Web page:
As my regular readers know, I used to be married to a man. This shocks people who meet me now, but I made for a somewhat convincing straight woman. I loved my husband dearly, and had few doubts about marrying him even though I was relatively young (23-24). Back then, I didn't think that I might be gay. Sure, there were signs, but the idea of kissing another woman actually kind of grossed me out. (Looking back, I think this was because I didn't know any soft butchy women, which turned out to be my type.)
Beginning right after I got engaged to the DXH (that's "dear ex-husband" for the uninitiated), I started to feel like there was something deeply and irrevocably wrong with me. There were days when I would retreat to my bedroom and cry for hours. I had no idea why. I only knew I felt hopeless. I had felt for a while like there was a thin film around my whole body, separating me from other people like the cell membranes I learned about in high school biology. I figured this was fairly normal for us introspective types, but I saw a doctor (a general practitioner) about the sudden crying. He prescribed Effexor; I took it; the tears subsided. I figured a therapist would be a waste of time and money, so I didn't bother to look for one.
Despite my occasional depressed days, I was overjoyed to marry the DXH, and the wedding was one of the happiest days of my life. We were surrounded by friends and family, and I felt like I was becoming part of this neat club known as "married life." People gave us advice, congratulations, and a new set of dishes. I felt like I was part of this big tradition, and I was especially pleased at how great it felt to be following in my parents' footsteps, and how proud they seemed of me. I didn't have doubts about my love for this guy, so I didn't have doubts about marrying him.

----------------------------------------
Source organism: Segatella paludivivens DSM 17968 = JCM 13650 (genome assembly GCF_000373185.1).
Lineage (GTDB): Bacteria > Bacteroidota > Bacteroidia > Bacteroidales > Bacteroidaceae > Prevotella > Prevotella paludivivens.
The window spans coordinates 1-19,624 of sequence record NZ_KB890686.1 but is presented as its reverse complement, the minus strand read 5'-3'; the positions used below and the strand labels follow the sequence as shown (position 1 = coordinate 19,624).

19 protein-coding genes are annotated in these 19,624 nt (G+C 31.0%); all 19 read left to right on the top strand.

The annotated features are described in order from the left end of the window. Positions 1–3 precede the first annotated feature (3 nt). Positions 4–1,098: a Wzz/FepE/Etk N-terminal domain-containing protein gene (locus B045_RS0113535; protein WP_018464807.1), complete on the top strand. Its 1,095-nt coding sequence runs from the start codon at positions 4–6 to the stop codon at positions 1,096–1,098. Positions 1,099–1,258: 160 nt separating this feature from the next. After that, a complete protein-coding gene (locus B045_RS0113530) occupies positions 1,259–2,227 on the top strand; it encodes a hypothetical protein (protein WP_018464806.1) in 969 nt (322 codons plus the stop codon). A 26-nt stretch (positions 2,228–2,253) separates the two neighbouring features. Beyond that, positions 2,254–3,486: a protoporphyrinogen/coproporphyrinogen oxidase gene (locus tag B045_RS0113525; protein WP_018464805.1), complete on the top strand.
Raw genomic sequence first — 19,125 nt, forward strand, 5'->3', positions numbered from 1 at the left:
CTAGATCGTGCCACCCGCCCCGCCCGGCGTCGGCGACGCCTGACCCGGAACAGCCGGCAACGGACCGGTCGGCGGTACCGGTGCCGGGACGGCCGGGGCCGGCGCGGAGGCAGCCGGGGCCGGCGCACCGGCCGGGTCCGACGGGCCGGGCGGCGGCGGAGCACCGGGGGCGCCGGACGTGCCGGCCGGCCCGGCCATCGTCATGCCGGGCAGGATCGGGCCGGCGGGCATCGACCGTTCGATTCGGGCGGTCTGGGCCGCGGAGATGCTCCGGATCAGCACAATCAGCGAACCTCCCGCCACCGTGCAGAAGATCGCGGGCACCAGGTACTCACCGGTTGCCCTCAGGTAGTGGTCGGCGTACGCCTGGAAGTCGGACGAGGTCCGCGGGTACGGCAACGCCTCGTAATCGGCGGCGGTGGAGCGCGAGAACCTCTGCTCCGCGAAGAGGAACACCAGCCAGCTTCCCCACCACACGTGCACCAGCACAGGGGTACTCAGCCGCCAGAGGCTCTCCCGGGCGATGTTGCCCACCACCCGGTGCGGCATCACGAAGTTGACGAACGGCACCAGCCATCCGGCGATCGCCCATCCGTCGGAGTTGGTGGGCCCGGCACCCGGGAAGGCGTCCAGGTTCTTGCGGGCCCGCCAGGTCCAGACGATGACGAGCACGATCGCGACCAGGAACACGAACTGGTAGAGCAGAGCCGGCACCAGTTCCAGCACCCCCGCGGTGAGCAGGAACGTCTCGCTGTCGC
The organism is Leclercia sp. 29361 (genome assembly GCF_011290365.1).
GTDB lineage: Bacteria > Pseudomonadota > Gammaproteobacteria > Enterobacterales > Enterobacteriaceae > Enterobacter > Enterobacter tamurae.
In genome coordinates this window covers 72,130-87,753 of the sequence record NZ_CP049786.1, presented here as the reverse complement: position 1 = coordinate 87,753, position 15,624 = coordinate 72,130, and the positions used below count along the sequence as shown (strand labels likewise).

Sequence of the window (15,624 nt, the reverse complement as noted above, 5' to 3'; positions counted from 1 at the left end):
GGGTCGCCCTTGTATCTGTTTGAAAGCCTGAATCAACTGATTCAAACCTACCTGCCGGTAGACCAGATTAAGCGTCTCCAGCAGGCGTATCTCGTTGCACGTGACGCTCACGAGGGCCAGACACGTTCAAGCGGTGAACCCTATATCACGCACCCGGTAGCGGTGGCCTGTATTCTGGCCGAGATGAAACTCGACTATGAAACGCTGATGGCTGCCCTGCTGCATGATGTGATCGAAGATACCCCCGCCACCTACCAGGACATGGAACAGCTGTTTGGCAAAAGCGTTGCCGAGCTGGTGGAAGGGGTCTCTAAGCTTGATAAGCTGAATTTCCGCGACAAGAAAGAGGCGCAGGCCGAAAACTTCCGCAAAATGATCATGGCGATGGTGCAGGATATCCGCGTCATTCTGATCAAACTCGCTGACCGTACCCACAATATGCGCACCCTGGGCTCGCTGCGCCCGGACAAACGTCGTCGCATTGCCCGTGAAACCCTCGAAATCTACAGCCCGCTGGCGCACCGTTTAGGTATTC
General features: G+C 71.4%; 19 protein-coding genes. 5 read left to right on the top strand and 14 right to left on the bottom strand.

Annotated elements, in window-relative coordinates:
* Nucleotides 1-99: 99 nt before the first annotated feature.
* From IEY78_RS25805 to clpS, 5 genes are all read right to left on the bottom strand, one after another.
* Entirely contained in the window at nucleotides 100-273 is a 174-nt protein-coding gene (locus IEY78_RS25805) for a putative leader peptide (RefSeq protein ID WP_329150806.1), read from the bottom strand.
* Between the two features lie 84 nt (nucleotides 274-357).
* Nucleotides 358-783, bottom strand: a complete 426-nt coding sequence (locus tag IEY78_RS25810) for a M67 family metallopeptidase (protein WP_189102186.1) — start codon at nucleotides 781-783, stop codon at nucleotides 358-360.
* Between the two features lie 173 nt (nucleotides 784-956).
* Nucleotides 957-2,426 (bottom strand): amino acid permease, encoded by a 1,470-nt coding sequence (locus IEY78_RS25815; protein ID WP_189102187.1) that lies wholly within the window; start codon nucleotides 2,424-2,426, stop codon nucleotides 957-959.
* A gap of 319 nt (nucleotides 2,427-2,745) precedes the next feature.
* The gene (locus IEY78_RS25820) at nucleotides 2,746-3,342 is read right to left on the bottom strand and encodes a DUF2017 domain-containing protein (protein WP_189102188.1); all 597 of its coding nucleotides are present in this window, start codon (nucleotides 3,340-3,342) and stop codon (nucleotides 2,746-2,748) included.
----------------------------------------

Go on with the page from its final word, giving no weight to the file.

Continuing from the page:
The bad stuff started slowly. Effexor seemed to be worsening my feeling of separation from other people. (Someone I was working with died abruptly and I couldn't cry!) Tired of my dulled emotions, I quit the Effexor cold turkey. (This was before all that research came out about Effexor withdrawal and suicide.) Two days later, I was sitting on the bathroom floor, overcome by incredibly strong self-harming impulses. Thankfully, the DXH came home before anything happened, and nursed me through the next couple of days. [Note: never go off of meds without a doctor's supervision.]
Things settled a bit. Some days I would grow despondent and not know why, but much of the time I was okay. My emotions eventually sharpened back to their pre-medication state, but as this happened, the depression returned too, and so did my terrible conviction that there was something wrong with me.
The DXH and I had never had what I'd call a raucous sex life, but at least in the beginning, it had been pretty good. Sex wasn't as earth-shattering as the movies promised, but it was an enjoyable enough form of intimacy. (Sometimes I felt kind of disembodied, almost like my brain was watching itself and thinking, "Hmm. That's interesting. Now you are having sex." I thought this was normal.) But in the two years after we got married, I became completely uninterested in physical intimacy. We first chalked this up to the Effexor (which extinguished my sex drive), then to my birth control pills...
...To be continued. Next up: more sex, plus BW's first female crushes.